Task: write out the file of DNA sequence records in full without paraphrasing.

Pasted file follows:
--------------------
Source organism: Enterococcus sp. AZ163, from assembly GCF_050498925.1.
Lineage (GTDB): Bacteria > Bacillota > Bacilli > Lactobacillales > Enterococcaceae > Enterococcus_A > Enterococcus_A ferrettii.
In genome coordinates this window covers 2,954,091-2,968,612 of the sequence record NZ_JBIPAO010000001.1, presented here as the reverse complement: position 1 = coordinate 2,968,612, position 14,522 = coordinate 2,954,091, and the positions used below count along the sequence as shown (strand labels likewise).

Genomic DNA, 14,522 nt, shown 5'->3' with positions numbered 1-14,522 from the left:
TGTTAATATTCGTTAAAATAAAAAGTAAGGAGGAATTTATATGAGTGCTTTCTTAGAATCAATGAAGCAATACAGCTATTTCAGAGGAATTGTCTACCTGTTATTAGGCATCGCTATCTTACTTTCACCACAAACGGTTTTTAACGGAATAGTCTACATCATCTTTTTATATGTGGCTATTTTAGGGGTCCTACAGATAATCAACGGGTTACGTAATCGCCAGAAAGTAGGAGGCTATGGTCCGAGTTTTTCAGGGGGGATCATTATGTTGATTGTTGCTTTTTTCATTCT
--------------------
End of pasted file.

Source organism: Enterococcus sp. AZ163, from assembly GCF_050498925.1.
Lineage (GTDB): Bacteria > Bacillota > Bacilli > Lactobacillales > Enterococcaceae > Enterococcus_A > Enterococcus_A ferrettii.
In genome coordinates this window covers 2,954,091-2,968,612 of the sequence record NZ_JBIPAO010000001.1, presented here as the reverse complement: position 1 = coordinate 2,968,612, position 14,522 = coordinate 2,954,091, and the positions used below count along the sequence as shown (strand labels likewise).

Genomic DNA, 14,522 nt, shown 5'->3' with positions numbered 1-14,522 from the left:
TGTTAATATTCGTTAAAATAAAAAGTAAGGAGGAATTTATATGAGTGCTTTCTTAGAATCAATGAAGCAATACAGCTATTTCAGAGGAATTGTCTACCTGTTATTAGGCATCGCTATCTTACTTTCACCACAAACGGTTTTTAACGGAATAGTCTACATCATCTTTTTATATGTGGCTATTTTAGGGGTCCTACAGATAATCAACGGGTTACGTAATCGCCAGAAAGTAGGAGGCTATGGTCCGAGTTTTTCAGGGGGGATCATTATGTTGATTGTTGCTTTTTTCATTCT